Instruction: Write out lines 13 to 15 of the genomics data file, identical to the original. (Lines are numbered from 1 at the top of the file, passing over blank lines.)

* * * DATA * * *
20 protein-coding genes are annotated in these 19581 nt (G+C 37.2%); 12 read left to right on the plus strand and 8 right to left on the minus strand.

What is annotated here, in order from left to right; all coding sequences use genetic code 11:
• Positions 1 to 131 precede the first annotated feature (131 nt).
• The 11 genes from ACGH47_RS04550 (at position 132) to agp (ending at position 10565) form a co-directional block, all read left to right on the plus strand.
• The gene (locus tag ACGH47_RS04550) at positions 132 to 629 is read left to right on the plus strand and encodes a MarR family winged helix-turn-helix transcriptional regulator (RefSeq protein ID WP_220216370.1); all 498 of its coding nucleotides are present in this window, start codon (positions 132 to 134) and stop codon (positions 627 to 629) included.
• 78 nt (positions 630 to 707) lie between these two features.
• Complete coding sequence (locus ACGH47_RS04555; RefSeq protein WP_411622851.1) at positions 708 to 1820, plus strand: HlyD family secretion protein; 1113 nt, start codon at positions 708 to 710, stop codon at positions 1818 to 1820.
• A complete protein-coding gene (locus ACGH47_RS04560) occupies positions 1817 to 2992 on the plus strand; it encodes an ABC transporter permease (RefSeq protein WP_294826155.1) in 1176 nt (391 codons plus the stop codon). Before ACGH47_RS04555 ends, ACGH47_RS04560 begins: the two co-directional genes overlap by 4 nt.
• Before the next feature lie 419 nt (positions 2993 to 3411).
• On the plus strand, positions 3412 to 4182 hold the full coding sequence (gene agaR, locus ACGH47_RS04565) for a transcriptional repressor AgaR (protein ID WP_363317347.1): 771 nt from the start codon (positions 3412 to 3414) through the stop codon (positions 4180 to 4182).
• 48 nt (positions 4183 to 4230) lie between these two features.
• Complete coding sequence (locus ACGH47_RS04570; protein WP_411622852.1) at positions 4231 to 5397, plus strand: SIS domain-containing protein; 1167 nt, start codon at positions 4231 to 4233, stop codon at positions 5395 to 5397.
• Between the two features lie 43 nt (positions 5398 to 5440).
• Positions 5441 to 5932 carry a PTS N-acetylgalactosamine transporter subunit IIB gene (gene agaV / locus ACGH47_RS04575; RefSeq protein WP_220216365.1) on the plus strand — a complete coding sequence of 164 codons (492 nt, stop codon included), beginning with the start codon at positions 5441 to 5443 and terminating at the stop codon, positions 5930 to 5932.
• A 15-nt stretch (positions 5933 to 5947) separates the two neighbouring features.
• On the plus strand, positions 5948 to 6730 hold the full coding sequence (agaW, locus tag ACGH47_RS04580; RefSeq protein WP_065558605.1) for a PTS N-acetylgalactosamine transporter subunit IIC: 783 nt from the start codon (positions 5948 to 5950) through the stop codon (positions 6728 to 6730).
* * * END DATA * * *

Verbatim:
• Between the two features lie 43 nt (positions 5398 to 5440).
• Positions 5441 to 5932 carry a PTS N-acetylgalactosamine transporter subunit IIB gene (gene agaV / locus ACGH47_RS04575; RefSeq protein WP_220216365.1) on the plus strand — a complete coding sequence of 164 codons (492 nt, stop codon included), beginning with the start codon at positions 5441 to 5443 and terminating at the stop codon, positions 5930 to 5932.
• A 15-nt stretch (positions 5933 to 5947) separates the two neighbouring features.